Santos Green. L. (2014). Through the Looking Glass: Examining Technology Integration in School Librarianship. Retrieved from http://www.lucysantosgreen.com
Summary: In this article, the author Lucy Santos Green questions the origins of two very popular technology trends in school librarianship. In the same manner that we teach students to question the validity and accuracy of websites, teacher librarians should also be careful to review and analyze sources as well. The article examines both the SAMR (substitution, augmentation, modification, redefinition) and TPACK (technological, pedagogical, content, knowledge) technology integration models. The author explores the idea that teacher librarians may possibly be misusing both models.
The validity of the SAMR model is questioned due to the fact that its popularity may possibly hide its true origins. The author writes that there are no peer-reviewed research articles on the background of or development of SAMR by Dr. Ruben Puentedura, the creator of SAMR. This, then caused the author to not only question SAMR but also to question Dr. Puentedura's educational background on technology integration as well as his actual pedagogical theory and practice.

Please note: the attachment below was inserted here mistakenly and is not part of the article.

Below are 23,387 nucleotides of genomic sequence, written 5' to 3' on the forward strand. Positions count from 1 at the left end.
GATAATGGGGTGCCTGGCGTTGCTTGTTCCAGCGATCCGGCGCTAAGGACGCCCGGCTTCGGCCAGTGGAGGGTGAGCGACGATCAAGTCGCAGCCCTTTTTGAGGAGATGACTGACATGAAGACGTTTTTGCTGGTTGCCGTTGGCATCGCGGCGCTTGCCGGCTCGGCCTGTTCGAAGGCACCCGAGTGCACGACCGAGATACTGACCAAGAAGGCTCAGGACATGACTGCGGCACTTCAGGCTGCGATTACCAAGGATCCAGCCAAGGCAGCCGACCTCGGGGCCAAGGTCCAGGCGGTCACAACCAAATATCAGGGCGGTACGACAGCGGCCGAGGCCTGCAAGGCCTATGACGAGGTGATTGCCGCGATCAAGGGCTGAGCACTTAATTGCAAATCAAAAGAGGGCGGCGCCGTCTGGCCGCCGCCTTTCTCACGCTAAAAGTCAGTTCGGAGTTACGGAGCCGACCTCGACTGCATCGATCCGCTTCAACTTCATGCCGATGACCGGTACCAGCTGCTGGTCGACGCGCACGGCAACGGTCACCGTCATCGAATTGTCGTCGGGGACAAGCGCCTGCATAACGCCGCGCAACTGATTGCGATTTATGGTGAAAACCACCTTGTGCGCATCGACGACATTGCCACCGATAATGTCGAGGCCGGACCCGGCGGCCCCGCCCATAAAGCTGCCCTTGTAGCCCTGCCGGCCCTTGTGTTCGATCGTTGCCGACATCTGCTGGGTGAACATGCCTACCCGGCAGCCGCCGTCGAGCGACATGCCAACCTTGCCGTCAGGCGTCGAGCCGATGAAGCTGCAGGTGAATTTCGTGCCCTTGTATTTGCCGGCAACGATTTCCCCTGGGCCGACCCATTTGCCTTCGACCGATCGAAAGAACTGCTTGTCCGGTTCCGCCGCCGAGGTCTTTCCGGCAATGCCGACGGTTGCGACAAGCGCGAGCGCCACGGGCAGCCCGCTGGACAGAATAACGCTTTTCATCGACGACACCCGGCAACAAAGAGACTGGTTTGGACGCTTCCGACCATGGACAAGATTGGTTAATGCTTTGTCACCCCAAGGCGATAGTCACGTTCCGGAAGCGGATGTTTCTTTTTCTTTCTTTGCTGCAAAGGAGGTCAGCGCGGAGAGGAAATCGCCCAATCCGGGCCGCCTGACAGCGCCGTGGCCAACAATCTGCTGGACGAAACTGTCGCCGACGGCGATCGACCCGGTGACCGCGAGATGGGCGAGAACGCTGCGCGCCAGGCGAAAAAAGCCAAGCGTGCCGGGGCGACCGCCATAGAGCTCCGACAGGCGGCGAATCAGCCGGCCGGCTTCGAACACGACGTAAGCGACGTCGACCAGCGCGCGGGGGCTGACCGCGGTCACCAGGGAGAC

TPACK, according to the article, "is not a technology integration model" (2014). It is, however, a useful tool in measuring areas of professional growth for teachers in terms of technological pedagogical content knowledge.
"Becoming effective technology leaders involves shifting the focus of our efforts from promoting technology tools and usage to supporting teachers in designing technology-enabled learning experiences (Santos Green 2014)."
Evaluation: The idea of technology integration in education is gaining so much momentum right now. With the implementation of the Common Core State Standards and Smarter Balanced Assessments students need to be technologically savvy. There are many technology tools in existence that it can become difficult to keep up with the trends that change on a daily basis. What I've noticed is that there are so many tools that we believe students should have access to that we are forgetting to actually teach them how to use them educationally. The teacher is trying to keep up with the student in the area of technology. As educators, our strength is in content and pedagogy. We must remember that technology should be used to enhance the learning experience not necessarily create it.
This article reminds us, educators (including teacher librarians), to be just as mindful of popular educational technological tools, models and sources as we are of any other website or resource. We must continue review and analyze sources in order to maintain a level of expertise in the area of educational technology as it pertains to school librarianship.